Choosing a Carer for your Child
My nanny is my children’s favourite person – after two years with us, she’s firmly rooted in my children’s hearts. To see them together brings a smile to my face… she really is a second mother to them during the day, when I cannot be there.
When I started looking for a nanny, I had very little idea what kind of person I was looking for and, thank goodness, luck was on my side. I ended up choosing a wonderful woman who truly cares for my children and who is able to give them everything they need.
When it comes to choosing someone to care for your child (whether it’s a nanny or creche teacher), do you know what to look for? What are the important criteria? How do you know this is the ‘right’ person?
It is important to remember that this person will have a major impact in shaping your child’s personality and (hopefully) nurturing their skills and abilities. With this in mind, we have created a list of qualities you should look for when interviewing or choosing a carer. We hope it will make your job of finding a carer that much easier!
A Vibrant Personality
The carer you choose needs to have the ability to create an atmosphere for your child. They need to bring light and happiness into your child’s life. Like intellectual development, ‘happiness’ is learned through experiences, which are wired into the brain as it develops. Contrary to popular belief, the ability to be happy and experience joy and excitement is not inborn in a baby. A child is born with the potential to be a happy person, but without happy experiences that potential will remain unlocked.
Part of having a vibrant personality is being able to live in the moment with an awareness of what is going on in your child’s environment, and a readiness to put these experiences into words. The reason for this is because, as we explained in our posts ‘naming your child’s world’ and ‘living in the moment’ (if you missed them go here and here) – it is so important that your child is given the words for what he’s doing, feeling and experiencing. This helps your child to make sense of his world and develops his language and intellectual skills.
This person is your child’s ‘tour guide’ to life and needs to show your child how to experience his world with energy and enthusiasm.
This goes hand in hand with a vibrant personality. Ensure that the person you choose is eloquent in your home language because even the most vibrant personality is stifled when it cannot be expressed clearly in spoken language.
On a practical note, remember that you will need to communicate with this person about things such as administering medicine when your child is sick, the kinds of games you want them to play with your child and what routine you want them to follow in terms of playing, eating and sleeping. And then there’s the ‘handover’ time every day when you want this person to describe the day for you – how did your child eat? did they get enough sleep? when was their last nap? were they happy or grumpy? was there an improvement if they are sick? This can only be done effectively if the person understands and communicates eloquently in your home language.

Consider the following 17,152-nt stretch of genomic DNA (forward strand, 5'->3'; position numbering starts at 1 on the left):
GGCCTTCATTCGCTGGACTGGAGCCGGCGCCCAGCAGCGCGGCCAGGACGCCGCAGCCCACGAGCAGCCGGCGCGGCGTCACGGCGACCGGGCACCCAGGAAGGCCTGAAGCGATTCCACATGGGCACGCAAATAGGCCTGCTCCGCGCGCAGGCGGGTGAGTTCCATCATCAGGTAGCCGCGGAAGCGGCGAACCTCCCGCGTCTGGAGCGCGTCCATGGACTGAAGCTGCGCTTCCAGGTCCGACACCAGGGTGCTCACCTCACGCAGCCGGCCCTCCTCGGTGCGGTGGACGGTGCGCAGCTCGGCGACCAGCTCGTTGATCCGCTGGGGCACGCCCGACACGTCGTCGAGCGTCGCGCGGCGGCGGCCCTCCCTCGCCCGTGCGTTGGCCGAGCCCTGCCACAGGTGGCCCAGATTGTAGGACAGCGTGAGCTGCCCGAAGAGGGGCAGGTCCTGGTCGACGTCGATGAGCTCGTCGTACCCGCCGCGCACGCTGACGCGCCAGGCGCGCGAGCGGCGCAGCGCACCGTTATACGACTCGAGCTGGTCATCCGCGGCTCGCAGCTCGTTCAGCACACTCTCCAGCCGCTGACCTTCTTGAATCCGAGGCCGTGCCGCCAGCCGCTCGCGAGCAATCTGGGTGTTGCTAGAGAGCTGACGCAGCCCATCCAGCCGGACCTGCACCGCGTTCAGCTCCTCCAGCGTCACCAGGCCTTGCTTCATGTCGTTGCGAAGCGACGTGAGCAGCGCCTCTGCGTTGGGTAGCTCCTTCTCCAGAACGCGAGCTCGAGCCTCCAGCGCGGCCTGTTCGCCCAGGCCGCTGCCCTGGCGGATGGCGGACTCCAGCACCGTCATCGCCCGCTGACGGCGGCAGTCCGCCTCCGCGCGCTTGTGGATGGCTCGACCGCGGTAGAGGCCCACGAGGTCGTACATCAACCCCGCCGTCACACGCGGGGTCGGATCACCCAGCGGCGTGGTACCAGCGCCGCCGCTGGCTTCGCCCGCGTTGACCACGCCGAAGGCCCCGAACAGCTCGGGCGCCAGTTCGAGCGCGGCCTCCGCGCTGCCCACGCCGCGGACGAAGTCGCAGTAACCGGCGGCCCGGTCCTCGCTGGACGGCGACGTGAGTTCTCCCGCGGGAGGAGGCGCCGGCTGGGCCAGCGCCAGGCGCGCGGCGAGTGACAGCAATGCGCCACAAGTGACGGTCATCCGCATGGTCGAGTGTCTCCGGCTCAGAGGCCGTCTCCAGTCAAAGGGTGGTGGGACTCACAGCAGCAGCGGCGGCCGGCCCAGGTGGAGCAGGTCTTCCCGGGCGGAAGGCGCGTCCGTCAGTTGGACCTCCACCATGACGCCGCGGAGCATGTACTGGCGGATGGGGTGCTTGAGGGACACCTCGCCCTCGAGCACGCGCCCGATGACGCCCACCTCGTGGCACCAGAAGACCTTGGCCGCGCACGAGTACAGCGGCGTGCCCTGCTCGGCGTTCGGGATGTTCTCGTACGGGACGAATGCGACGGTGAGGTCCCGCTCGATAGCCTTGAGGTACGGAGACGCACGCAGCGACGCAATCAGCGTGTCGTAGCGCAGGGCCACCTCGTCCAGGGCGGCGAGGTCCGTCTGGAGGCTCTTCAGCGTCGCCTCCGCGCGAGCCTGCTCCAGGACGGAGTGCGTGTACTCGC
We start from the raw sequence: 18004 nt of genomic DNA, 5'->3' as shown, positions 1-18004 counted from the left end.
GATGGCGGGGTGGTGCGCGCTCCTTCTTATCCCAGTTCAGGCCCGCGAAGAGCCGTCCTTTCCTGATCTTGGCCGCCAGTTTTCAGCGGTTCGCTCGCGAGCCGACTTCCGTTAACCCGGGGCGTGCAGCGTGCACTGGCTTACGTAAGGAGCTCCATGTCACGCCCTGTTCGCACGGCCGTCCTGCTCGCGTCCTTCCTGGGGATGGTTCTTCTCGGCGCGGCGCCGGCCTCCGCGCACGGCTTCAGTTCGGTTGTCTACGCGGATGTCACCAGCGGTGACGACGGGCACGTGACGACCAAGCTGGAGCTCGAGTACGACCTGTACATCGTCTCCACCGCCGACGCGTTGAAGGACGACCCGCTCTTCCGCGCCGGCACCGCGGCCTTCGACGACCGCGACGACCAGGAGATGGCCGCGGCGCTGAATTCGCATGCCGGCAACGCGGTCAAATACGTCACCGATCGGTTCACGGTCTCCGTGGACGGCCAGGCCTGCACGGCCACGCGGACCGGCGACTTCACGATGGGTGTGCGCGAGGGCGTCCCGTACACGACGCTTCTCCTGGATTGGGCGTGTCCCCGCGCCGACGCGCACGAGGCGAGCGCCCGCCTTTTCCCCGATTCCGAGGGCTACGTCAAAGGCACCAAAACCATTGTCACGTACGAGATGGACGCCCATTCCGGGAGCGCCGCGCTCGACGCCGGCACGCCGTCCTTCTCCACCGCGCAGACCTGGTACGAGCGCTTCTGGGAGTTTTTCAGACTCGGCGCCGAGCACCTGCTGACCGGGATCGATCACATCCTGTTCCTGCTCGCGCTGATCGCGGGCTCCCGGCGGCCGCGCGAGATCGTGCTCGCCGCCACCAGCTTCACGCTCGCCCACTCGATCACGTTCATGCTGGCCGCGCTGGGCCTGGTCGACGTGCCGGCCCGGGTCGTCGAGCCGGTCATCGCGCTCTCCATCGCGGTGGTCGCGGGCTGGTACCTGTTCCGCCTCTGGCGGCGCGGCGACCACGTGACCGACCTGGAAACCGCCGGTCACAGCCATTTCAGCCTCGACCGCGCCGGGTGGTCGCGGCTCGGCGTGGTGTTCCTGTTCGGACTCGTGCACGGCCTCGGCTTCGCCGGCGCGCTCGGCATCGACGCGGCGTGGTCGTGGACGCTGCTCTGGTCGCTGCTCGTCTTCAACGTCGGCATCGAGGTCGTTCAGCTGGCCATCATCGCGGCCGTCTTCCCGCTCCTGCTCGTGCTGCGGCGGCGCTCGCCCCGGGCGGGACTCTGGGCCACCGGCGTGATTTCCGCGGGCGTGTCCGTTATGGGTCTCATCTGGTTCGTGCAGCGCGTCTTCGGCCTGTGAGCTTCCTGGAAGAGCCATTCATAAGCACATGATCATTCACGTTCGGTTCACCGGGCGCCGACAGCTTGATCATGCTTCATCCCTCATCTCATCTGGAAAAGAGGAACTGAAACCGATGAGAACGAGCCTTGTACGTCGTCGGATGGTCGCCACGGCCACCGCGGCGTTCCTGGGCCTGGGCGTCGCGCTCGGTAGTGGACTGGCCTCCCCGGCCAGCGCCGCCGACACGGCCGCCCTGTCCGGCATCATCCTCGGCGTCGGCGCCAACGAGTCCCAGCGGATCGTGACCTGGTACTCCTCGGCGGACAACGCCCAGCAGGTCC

A Learner’s Heart
Does this person want to learn, to explore, and become better? Will this person accept and embrace changes in routine? Can this person take instruction well and with an open heart? Will this person offer solutions when you ask what they think of a situation (they will know your child very well after all)? There will be times when your baby is young that routines will change almost weekly (even daily sometimes) and this person has to be able to ‘roll with the punches’ so to speak.
Remember that you have to manage the relationship with this person, explaining your reasons for wanting things done in a certain way, without feeling as though you might offend her in some way.
When you meet this person, trust your mother’s (or father’s) instinct – it is almost always spot on. If something doesn’t feel right when everything looks right ‘on paper’, then it probably isn’t. If you get a good feeling, go with it because it’s probably right.
This is perhaps one of the most important relationships you will form in your life – one that is fostered out of the need to do what is best for your child.
It is always a good idea to get a verbal reference from a previous employer. Written references can be fictitious. Find out why they left their previous employer and what that person’s experience was, but also keep in mind that some people can be negative, so take the reference with a pinch of salt and let your instinct guide you.
Choosing a carer for your child is an important step and one that you cannot take lightly. We hope that these tips will help you to find the perfect fit for your child and your family!
Words: Loren Stow
when we know better… we do better
*Practica Parents: The Practica Programme allows you to have ‘the best of both worlds’ – a nurturing carer to interact with your child on a one-on-one basis which fulfils his emotional needs, and the structured programme which provides ‘instant’ training for your carer and helps her to interact with your child in the right ways at the right times.
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